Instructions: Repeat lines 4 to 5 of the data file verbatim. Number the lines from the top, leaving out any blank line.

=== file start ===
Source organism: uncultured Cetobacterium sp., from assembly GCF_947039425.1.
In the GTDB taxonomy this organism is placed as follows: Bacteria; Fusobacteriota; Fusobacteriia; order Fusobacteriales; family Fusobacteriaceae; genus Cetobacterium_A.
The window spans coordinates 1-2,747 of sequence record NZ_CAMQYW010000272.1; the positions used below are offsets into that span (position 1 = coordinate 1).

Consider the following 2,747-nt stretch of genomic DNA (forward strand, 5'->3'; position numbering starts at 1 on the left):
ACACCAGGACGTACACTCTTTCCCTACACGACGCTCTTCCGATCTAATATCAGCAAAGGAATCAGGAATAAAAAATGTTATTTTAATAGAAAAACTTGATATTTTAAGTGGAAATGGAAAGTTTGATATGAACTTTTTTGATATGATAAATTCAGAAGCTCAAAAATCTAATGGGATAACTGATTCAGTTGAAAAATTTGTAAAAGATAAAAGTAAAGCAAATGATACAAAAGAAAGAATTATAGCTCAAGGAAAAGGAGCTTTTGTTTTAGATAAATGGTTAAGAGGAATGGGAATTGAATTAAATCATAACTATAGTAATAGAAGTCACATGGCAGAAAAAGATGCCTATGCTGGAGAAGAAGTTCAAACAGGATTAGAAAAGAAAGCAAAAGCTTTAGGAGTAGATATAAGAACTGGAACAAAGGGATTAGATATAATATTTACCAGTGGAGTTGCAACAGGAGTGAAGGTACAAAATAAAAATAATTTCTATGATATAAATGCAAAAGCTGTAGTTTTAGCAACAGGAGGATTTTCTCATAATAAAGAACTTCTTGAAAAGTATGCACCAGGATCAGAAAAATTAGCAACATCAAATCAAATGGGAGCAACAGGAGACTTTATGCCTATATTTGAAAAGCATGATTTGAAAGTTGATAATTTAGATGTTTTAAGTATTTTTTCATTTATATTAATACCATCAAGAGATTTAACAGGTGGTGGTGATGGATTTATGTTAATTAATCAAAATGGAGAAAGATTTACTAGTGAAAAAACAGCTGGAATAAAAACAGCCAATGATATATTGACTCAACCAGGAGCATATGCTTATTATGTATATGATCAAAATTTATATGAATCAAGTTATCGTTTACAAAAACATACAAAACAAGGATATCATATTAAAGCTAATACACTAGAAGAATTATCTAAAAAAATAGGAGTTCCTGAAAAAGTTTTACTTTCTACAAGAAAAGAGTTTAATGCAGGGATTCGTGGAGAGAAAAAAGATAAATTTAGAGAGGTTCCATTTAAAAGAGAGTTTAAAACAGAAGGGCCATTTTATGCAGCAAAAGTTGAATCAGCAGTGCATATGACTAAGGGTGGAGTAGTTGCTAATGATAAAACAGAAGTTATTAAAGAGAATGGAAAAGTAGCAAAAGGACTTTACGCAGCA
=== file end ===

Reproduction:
Consider the following 2,747-nt stretch of genomic DNA (forward strand, 5'->3'; position numbering starts at 1 on the left):
ACACCAGGACGTACACTCTTTCCCTACACGACGCTCTTCCGATCTAATATCAGCAAAGGAATCAGGAATAAAAAATGTTATTTTAATAGAAAAACTTGATATTTTAAGTGGAAATGGAAAGTTTGATATGAACTTTTTTGATATGATAAATTCAGAAGCTCAAAAATCTAATGGGATAACTGATTCAGTTGAAAAATTTGTAAAAGATAAAAGTAAAGCAAATGATACAAAAGAAAGAATTATAGCTCAAGGAAAAGGAGCTTTTGTTTTAGATAAATGGTTAAGAGGAATGGGAATTGAATTAAATCATAACTATAGTAATAGAAGTCACATGGCAGAAAAAGATGCCTATGCTGGAGAAGAAGTTCAAACAGGATTAGAAAAGAAAGCAAAAGCTTTAGGAGTAGATATAAGAACTGGAACAAAGGGATTAGATATAATATTTACCAGTGGAGTTGCAACAGGAGTGAAGGTACAAAATAAAAATAATTTCTATGATATAAATGCAAAAGCTGTAGTTTTAGCAACAGGAGGATTTTCTCATAATAAAGAACTTCTTGAAAAGTATGCACCAGGATCAGAAAAATTAGCAACATCAAATCAAATGGGAGCAACAGGAGACTTTATGCCTATATTTGAAAAGCATGATTTGAAAGTTGATAATTTAGATGTTTTAAGTATTTTTTCATTTATATTAATACCATCAAGAGATTTAACAGGTGGTGGTGATGGATTTATGTTAATTAATCAAAATGGAGAAAGATTTACTAGTGAAAAAACAGCTGGAATAAAAACAGCCAATGATATATTGACTCAACCAGGAGCATATGCTTATTATGTATATGATCAAAATTTATATGAATCAAGTTATCGTTTACAAAAACATACAAAACAAGGATATCATATTAAAGCTAATACACTAGAAGAATTATCTAAAAAAATAGGAGTTCCTGAAAAAGTTTTACTTTCTACAAGAAAAGAGTTTAATGCAGGGATTCGTGGAGAGAAAAAAGATAAATTTAGAGAGGTTCCATTTAAAAGAGAGTTTAAAACAGAAGGGCCATTTTATGCAGCAAAAGTTGAATCAGCAGTGCATATGACTAAGGGTGGAGTAGTTGCTAATGATAAAACAGAAGTTATTAAAGAGAATGGAAAAGTAGCAAAAGGACTTTACGCAGCA